The Right Tools for the Right Jobs's Direct Message View

I was teasing Brian about how he could simply/easily refer to when I last sent him a direct message via Twitter. He replied calmly that it’s easy to do if you’re looking at the view of direct messages on (see above graphic). Er, um. He’s right. Because I spend my time in Hootsuite (affiliate link), where because it’s a 3rd party application, direct messages fall off the screen at some point. Of course, this means we have to think about the various tools we use for marketing, for communicating, for media making, and question how we use them and for what.

The Many Twitters

Some people use as their primary Twitter viewing portal. This makes sense, because that’s where you sign up. But with that single-column view, that’s like reading your newspaper if every single article was written in a single column, scrolling downward into infinity. It’s just not an easy view.

For VIEWING a lot of Twitter information at the same time, you’ve gotta go with something like HootSuite or Tweetdeck or the like. (The difference between those two is that Hootsuite is a web-based multi-column app, so you can use it everywhere without installing software, and Tweetdeck is primarily a desktop app.)

For getting all the data being sent your way, you’ve gotta go back to, because everything else is passing that data through an API, meaning that there are limitations on how much information can be received, and you WILL lose information, unless you’ve only got about 5 followers and are following 10 or so people. Even then, I wouldn’t swear by a 3rd party app for delivery of every message.

For scheduling tweets and advanced management, you have to go with something like CoTweet (if you have groups) and/or Hootsuite. There are other tools, but those are probably the top of the heap.

For listening to Twitter, I just cook searches using and export the results to an RSS feed that I throw into Google Reader to check at my leisure. If you want something a bit more advanced with monitoring tool companies and the like, there are tons to consider. I list these every three or four blog posts about software, so I’ll stun you and NOT list them. If you want more on listening tools, grow bigger ears.

Twitter vs Foursquare and the Like

Twitter is a place for information to flow back and forth. You can use it one-way, like a newsfeed, or you can use it two-way, like a watercooler tool. Neither is wrong or right.

Several people pipe in their other lightweight social application data into Twitter. For instance, they point all their Foursquare and Gowalla check-ins into their Twitter stream. It depends what you’re hoping to do with the OUTPUT of your Twitter presence whether that’s a good idea. If you’re just documenting your life in all dimensions, then who cares? Do what you like.

But there are other interpretations. For instance, I know a freelance professional that has Foursquare wired into his or her account. Near as I can tell, this person spends at least 10 hours a day traveling from coffeeshop to coffeeshop. Sure, if you don’t have an office, that’s cool. But with multiple checkins (rarely more than an hour between location changes), I know that this person can’t be all that busy, because unless this is part of his or her exercise plan, I know that he or she isn’t in meetings. So, you see my point.

And, is Foursquare as chatty as Twitter? Not that I’ve seen. People don’t want you “tweeting” in Foursquare.

What about Twitter to Facebook and Back?

I’ve been asked repeatedly about a service like, which allows you to post multiple updates from one status bar, seeding those updates into Facebook, LinkedIn, Twitter, and elsewhere all with one push. With much respect to the people who MAKE the service, I’m not a fan, and here’s why.

The Facebook community (people who live on FB instead of Twitter) don’t much want tweet-level interactions with people. They like their back and forth to be a bit meatier, and also they want people to use the richness of the tool. Every “@davidbthomas – lol!” is a thorn in their side. Using a hashtag on FB (unless perhaps when you’re being jokey) isn’t often well-received either.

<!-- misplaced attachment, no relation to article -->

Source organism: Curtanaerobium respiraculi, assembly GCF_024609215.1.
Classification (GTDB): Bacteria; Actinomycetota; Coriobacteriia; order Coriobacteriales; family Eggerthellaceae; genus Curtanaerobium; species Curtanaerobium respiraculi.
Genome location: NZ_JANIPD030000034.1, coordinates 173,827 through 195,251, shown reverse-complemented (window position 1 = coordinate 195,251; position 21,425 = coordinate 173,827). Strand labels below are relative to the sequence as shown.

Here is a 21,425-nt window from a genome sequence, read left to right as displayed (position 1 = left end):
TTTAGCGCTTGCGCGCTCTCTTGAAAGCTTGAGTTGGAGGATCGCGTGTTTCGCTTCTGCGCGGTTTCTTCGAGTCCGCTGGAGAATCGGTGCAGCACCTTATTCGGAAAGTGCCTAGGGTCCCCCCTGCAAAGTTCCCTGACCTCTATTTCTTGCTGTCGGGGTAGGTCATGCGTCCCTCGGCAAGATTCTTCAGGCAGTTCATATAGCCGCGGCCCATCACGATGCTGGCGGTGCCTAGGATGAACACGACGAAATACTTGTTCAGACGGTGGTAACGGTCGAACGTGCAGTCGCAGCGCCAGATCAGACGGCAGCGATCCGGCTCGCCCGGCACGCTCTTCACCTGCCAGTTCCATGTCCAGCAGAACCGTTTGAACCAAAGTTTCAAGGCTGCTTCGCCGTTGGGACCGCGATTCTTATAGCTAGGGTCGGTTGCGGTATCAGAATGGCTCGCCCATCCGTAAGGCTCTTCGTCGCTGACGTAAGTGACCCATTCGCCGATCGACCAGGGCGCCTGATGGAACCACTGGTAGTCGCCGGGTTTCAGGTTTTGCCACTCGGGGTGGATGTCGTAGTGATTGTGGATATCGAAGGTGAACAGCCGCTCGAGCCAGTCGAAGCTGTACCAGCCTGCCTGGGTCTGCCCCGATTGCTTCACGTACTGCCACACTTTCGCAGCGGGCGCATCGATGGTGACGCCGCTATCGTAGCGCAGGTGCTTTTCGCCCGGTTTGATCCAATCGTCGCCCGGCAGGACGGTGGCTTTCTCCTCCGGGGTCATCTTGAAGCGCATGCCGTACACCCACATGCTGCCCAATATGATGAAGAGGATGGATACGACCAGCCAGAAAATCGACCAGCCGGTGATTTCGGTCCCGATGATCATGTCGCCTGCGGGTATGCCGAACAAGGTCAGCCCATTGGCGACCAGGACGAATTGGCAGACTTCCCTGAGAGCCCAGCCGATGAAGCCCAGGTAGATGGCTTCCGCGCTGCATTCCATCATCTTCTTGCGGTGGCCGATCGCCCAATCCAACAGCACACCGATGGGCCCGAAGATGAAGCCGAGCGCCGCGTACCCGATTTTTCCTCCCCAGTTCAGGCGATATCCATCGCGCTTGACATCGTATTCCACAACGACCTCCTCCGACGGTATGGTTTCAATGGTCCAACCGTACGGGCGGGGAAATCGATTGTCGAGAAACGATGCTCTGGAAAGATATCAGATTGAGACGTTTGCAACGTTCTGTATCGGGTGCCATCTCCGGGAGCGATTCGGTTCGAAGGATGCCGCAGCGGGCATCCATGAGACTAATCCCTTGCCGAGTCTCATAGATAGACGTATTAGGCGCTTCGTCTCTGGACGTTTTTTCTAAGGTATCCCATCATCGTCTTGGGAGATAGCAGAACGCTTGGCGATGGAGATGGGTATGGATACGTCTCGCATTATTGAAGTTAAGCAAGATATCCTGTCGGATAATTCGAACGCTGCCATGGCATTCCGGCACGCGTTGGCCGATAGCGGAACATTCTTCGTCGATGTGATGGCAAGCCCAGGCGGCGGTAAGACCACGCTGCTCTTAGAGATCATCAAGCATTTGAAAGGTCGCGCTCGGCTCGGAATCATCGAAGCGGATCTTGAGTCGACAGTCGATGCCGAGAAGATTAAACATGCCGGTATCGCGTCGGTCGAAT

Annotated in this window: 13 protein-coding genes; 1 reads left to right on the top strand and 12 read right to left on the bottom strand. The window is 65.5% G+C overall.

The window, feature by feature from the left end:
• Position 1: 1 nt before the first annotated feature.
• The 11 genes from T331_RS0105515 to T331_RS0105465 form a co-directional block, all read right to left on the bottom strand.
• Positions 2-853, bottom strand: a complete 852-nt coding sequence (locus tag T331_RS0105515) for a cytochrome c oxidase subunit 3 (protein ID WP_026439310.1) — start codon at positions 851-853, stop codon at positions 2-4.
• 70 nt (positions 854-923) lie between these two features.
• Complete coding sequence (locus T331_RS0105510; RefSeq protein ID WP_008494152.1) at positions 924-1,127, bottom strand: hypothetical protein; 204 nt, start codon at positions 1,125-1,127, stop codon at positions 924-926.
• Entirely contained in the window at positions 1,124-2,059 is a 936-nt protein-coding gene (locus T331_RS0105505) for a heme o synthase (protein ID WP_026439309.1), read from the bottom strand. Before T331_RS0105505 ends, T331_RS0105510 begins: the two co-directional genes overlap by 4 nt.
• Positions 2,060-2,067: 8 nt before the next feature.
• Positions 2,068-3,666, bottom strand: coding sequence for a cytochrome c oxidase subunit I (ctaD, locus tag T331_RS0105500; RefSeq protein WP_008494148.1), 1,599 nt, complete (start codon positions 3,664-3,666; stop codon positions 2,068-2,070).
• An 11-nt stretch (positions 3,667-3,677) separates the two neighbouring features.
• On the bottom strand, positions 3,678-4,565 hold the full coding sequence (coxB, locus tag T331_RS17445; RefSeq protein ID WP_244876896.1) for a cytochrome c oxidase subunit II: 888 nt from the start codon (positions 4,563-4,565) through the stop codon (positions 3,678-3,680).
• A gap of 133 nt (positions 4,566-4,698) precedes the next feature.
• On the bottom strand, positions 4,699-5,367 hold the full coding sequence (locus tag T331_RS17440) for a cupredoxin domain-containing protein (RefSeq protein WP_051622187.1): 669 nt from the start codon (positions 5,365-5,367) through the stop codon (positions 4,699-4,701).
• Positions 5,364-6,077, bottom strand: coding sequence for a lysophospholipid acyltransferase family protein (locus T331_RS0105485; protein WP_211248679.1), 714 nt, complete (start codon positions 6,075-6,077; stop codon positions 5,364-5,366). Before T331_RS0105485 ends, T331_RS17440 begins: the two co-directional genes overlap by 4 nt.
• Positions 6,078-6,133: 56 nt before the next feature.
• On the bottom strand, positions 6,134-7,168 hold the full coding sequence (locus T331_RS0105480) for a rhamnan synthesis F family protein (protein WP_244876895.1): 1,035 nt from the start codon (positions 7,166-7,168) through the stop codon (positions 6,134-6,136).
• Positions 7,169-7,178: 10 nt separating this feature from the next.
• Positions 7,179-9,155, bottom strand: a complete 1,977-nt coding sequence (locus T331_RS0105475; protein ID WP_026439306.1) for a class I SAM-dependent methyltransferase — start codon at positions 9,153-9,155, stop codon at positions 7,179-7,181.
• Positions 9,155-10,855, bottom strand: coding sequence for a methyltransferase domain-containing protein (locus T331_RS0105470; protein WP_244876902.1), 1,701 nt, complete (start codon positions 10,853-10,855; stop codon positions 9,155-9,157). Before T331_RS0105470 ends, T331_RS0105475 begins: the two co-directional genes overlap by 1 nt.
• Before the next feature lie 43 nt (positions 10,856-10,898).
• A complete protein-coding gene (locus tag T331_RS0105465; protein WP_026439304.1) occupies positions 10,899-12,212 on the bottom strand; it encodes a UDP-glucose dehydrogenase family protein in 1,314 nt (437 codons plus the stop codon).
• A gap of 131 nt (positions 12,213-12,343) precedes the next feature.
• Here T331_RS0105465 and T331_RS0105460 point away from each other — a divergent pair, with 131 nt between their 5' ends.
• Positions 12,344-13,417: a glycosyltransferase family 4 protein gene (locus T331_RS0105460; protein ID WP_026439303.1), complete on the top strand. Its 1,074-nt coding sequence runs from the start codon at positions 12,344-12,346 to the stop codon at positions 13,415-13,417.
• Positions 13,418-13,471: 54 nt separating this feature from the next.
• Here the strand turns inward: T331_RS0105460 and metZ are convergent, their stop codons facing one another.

My personal advice? Even if you intend to update both similarly, craft a different message for Facebook than you do for Twitter and decouple the interactions.

Ditto Twitter into LinkedIn. When I’m looking at your LinkedIn status and it’s just a bunch of lame tweets because you thought it’d save you time, I “hide” your LinkedIn status. Suddenly, any chance you had of capturing my attention is gone in a blink, and it won’t come back, because no one ever goes, “Hmmm, it just doesn’t seem like I have enough status update messages to read.” Am I wrong?

It’s All Open to Interpretation

You don’t have to do it the way I’m talking about above. You can swear that your tool of choice is the best one. You can argue for I don’t mind. Besides, you’re doing it wrong. But these might be some things to consider, as you hone your usage of social media tools.

What do you think? How are you doing it differently? Any questions similar to what I’ve covered above? Anything where you’re just plain curious about some OTHER set of tools or interactions? Go ahead and ask in the comments. There are no stupid questions! (Not true, but I promise not to laugh at YOUR stupid question.) runs on the Genesis Framework

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  • paul martin

    Or as we say in bonnie Scotland “Horses for Courses”

    • Chris Brogan

      Love it. : ) 

  • dblais

    I completely agree with formating your message differently for each of your channel.
    Once every couple weeks, i will have a fb status update and a linkedIn status update that will include a hashtag. Even though a lot of those readers will not have twitter, many new connections do and they may not be yet following my twitter account.

    This has for purpose to remind my linkedIn contacts that my twitter account is active and to also to also increase awareness for a particular hashtag.

    I haven’t measure yet how effective this is, but it seems to be working well for me.


    • Rick Manelius

      That’s a cool idea. So to clarify, you’re not linking them together, but simply dropping a hash tag in there as a teaser to alert others (who know and use twitter) that they can find you on twitter?

      Have you found that this works? Or have you tried the not as subtle “I’m also on twitter” notification?

      • dblais

        The not so subtle “I’m also on twitter” may not be well received.  Maybe package it differently ex: “On twitter this morning, there was….bla”  or “I can’t believe what so and so tweeted about…” etc